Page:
“Turbine-Free Wind Power” by Buck

An attractive little piece by Buck elegantly illustrating a new concept to draw electricity from wind that is being developed at Cornell University. The piece was created for the NY Times Magazine‘s annual “Year in Ideas” issue. Music and sound design by Antfood.

(via Kottke)


  • http://www.ronimation.com Ron

    This is teriffic! It’s every kind of great that it can be. This is bold, innovative, yet simple animation about a bold innovative, yet, simple idea. I hope it catches on and I hope I get to work on something this cool one day.

  • The Gee

    More comments please.

    Is it good, bad or ugly?

    True it isn’t the product which features “childhood memories.” Nor does it have a controversial message behind it. It isn’t funny, either slightly or to the point of being considered ribald. Nor, is it something which someone made by lonesome that might offer them A Future. It is just an animated thingamajig. A whatchamacallit.

    So, is it good, bad or ugly?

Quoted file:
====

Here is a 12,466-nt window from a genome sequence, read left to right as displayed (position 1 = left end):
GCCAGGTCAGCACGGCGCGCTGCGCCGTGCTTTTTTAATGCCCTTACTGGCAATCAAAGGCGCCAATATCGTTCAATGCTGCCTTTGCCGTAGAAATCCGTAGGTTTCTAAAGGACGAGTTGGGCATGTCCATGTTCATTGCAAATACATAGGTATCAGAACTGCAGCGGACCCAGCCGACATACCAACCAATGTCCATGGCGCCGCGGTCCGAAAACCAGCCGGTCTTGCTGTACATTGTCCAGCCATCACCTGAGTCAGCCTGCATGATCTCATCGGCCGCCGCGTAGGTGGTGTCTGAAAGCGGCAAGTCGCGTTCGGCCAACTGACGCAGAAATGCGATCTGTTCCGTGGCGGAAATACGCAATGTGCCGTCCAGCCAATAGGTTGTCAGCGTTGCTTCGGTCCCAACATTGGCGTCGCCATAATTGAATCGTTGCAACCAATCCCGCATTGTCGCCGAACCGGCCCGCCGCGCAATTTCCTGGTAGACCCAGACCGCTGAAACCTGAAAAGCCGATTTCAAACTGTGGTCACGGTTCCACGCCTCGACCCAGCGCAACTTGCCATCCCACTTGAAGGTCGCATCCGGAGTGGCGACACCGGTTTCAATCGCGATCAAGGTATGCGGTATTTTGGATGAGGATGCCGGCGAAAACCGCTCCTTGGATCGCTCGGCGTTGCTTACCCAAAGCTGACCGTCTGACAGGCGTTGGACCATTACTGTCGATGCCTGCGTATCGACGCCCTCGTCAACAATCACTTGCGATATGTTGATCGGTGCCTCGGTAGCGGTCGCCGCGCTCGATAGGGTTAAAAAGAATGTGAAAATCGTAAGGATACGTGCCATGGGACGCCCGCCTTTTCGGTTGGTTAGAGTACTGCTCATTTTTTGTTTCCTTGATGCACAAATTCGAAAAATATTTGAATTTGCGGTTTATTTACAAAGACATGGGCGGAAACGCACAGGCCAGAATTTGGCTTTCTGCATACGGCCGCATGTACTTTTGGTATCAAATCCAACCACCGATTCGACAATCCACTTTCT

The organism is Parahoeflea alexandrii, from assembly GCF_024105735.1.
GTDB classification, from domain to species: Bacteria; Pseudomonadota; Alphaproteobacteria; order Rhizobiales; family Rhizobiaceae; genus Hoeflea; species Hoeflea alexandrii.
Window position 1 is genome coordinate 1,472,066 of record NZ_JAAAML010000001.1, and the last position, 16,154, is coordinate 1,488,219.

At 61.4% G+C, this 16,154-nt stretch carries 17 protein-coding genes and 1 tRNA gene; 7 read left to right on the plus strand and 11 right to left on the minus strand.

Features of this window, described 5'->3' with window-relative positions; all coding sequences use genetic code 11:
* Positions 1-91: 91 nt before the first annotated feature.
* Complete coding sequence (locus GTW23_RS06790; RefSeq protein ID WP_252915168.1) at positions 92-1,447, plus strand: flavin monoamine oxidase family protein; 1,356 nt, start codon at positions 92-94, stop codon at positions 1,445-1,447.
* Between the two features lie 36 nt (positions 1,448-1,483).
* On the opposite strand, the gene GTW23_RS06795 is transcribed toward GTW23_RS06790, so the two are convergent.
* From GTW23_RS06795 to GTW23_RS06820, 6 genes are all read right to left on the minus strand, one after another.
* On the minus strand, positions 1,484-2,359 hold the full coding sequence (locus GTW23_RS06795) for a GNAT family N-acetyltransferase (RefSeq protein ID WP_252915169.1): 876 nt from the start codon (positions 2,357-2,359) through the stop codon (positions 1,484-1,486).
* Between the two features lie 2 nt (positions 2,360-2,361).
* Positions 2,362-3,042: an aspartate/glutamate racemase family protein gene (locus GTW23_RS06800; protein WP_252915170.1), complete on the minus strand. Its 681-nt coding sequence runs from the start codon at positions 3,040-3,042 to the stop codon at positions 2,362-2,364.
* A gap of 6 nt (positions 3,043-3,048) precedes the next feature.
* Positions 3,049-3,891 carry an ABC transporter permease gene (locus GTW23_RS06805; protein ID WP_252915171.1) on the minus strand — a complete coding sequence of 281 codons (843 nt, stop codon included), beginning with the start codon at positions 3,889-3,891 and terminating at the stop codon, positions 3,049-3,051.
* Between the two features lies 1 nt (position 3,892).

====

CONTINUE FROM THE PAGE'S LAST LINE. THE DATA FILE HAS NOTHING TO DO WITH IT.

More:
Is that not worth commenting upon?

    • http://zeteos.blogspot.com/ mick

      I found it to be great. design and movement are pushing all the right buttons. If it is lots of comments you want then ask about the colour of shrek’s
      shirt in his new movie then everyone can stamp their feet and wet the bed

  • E. L. Kelly II

    Saaaaaay….
    Let me add to this poor little rich animation’s change-bucket to say
    this is actually one of the best pieces of animation I’ve seen this short year! I despise simple graphics for no reason, unless, as in this short, they are presented and given life imaginatively and clearly. And there’s a soothing, rather hynpnotic sound-design to boot. I am now totally informed of the power of turbine-free wind power, and I won’t forget it.

  • Scott B.

    I think this is excellent, and communicates its idea beautifully. It’s deceptively simple, and that’s probably why it hasn’t engendered a lot of response. Things that look this simple are usually quite difficult.

    It’s made me curious. I want to know more now. The idea sounds almost too good to be true. For instance, how does one of these arrays compare to the power output of a turbine?